If your Canadian Certified Pedorthist recommends custom foot orthotics for you during your assessment it is important to discuss the type of footwear you will be wearing with them. Although orthotics are most effective when worn with sturdy, supportive walking shoes, if you require dress shoes for work (either flats or heels), your Pedorthist can make orthotics for them.
As dress shoes typically do not have a removable liner and are sized to fit snugly on the foot, there is little extra room to fit an orthotic, so Pedorthists make dress shoe orthotics thinner and narrower. This enables the orthotics to fit flat on the base of the shoe and not bulge out the sides. Dress shoe orthotics also usually end just before the ball of the foot so they don’t take up any more room at the toes in an already tight space.

A proper fit is of utmost importance when using orthotics with dress shoes. There should be adequate room at the forefoot of your shoe and your toes should not feel squeezed. Proper fitting dress shoes will have minimal heel slippage and fit snugly around the heel of your foot. Adjustable straps help with the fit of an orthotic in a dress shoe and also help the shoe fit more securely on your foot. A thin strap at the front of the ankle or on the instep of the foot, usually called a “Mary Jane” style, are equally effective. Alternatively, a dress shoe that covers the instep of your foot and has elastic to help your foot slide into the shoe will also work well with an orthotic.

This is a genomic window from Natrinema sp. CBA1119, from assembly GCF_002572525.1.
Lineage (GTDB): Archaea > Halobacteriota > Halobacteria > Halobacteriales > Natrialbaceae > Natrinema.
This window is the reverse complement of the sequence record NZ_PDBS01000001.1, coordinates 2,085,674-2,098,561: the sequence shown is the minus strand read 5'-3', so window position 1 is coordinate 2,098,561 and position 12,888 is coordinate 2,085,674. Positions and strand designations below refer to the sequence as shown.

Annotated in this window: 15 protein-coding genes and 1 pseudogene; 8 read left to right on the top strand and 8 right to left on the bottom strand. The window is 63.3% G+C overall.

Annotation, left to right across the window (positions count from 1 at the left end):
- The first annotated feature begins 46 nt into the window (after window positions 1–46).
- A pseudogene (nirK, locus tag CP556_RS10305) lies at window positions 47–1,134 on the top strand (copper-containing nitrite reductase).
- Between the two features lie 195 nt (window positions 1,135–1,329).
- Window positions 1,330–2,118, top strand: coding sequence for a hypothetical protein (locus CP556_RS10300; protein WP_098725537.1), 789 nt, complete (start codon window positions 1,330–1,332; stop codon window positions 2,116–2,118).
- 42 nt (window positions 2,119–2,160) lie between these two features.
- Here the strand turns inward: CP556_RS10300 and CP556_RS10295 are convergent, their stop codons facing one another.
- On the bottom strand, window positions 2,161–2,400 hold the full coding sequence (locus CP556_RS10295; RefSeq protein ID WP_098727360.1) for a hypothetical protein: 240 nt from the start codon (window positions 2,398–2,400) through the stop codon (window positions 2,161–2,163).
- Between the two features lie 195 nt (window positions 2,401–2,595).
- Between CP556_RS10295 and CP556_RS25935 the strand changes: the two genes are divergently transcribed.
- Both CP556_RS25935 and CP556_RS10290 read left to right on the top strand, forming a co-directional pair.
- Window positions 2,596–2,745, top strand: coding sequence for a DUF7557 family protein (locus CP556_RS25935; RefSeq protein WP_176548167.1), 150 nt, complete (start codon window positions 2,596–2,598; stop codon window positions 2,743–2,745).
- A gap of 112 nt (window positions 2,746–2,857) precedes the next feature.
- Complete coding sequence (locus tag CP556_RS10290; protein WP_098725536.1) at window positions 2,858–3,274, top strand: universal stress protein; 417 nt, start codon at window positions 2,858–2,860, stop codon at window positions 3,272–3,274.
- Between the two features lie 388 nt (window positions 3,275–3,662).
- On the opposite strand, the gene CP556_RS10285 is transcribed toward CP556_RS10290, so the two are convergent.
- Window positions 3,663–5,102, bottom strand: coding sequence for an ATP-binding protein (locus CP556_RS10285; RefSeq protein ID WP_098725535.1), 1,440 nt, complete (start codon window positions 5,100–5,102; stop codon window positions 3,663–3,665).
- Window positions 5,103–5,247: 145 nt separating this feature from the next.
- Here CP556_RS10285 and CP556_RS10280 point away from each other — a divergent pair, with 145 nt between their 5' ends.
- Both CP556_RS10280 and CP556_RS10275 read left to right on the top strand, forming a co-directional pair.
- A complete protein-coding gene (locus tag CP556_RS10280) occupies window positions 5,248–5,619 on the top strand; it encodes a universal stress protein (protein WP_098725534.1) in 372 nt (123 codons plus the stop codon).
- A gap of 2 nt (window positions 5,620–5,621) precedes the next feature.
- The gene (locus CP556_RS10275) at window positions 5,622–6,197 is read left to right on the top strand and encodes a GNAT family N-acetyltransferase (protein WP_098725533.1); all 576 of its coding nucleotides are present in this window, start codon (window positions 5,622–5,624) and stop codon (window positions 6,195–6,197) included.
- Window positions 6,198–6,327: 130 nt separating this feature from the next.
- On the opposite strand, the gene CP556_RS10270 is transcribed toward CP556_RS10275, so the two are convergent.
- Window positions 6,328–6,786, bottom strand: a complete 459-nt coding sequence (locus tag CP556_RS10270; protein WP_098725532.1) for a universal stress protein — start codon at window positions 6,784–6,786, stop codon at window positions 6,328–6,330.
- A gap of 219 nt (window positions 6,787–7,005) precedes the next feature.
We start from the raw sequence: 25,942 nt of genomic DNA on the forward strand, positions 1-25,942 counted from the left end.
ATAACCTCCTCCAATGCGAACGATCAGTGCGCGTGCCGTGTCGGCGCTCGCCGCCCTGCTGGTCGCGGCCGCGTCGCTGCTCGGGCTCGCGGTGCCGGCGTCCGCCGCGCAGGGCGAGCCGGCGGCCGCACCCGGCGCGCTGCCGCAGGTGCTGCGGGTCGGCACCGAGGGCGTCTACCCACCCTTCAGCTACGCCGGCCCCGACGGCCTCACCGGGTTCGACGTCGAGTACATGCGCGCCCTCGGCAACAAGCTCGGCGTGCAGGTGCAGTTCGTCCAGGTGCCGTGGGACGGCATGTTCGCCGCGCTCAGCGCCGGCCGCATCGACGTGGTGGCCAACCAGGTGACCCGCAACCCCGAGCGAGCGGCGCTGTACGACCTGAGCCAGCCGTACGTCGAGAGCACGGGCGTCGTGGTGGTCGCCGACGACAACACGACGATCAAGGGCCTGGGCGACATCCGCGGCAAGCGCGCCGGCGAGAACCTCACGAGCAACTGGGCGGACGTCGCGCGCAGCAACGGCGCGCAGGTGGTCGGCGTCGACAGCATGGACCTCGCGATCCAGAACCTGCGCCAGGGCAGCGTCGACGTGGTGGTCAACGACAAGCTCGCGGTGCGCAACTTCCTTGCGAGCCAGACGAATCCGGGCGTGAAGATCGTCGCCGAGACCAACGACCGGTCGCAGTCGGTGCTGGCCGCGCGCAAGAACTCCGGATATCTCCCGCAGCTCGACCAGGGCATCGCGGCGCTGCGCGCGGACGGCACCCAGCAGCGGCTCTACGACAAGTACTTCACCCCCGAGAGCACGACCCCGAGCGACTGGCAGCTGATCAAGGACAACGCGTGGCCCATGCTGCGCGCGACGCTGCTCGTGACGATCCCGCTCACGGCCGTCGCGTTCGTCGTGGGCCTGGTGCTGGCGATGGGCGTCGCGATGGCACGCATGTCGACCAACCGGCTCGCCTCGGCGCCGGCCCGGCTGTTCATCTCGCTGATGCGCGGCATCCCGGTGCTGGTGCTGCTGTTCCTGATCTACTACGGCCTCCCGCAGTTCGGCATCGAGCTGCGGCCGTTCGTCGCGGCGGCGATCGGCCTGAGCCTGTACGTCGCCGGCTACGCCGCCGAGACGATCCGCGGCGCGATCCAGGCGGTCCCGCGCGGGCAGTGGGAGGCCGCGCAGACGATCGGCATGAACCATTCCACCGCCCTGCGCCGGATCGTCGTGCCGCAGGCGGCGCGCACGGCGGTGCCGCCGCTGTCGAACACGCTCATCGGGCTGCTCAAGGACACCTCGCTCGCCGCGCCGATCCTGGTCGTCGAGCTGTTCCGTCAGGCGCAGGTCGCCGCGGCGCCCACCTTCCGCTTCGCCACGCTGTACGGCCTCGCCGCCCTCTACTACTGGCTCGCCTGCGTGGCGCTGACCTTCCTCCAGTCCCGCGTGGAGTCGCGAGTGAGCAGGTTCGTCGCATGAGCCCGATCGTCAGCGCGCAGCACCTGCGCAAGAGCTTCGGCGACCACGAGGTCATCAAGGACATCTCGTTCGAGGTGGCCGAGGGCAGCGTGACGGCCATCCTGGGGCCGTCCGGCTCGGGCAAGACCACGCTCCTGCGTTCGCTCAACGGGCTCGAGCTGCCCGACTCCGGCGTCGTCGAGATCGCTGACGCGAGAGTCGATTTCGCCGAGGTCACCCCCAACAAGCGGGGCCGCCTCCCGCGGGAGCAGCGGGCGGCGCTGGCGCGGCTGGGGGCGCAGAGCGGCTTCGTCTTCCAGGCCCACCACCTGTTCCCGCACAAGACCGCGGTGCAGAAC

If you require orthotics and only wear dress shoes occasionally there is no need for you to have orthotics made for your dress shoes. Whether your dress shoes are high heels or slip on flats, I recommend you only wear them for short periods of time and not on days when you are doing a lot of standing or walking. The 80:20 rule is good to follow – wear your orthotics in casual, supportive shoes 80% of the time and your favourite dress shoes 20% of the time.
Canadian Certified Pedorthists are foot orthotic and footwear experts. If you have any questions about your footwear, and whether you would benefit from foot orthotics, contact a Canadian Certified Pedorthist in your community.
By Alison Smith C. Ped (C) Moncton, New Brunswick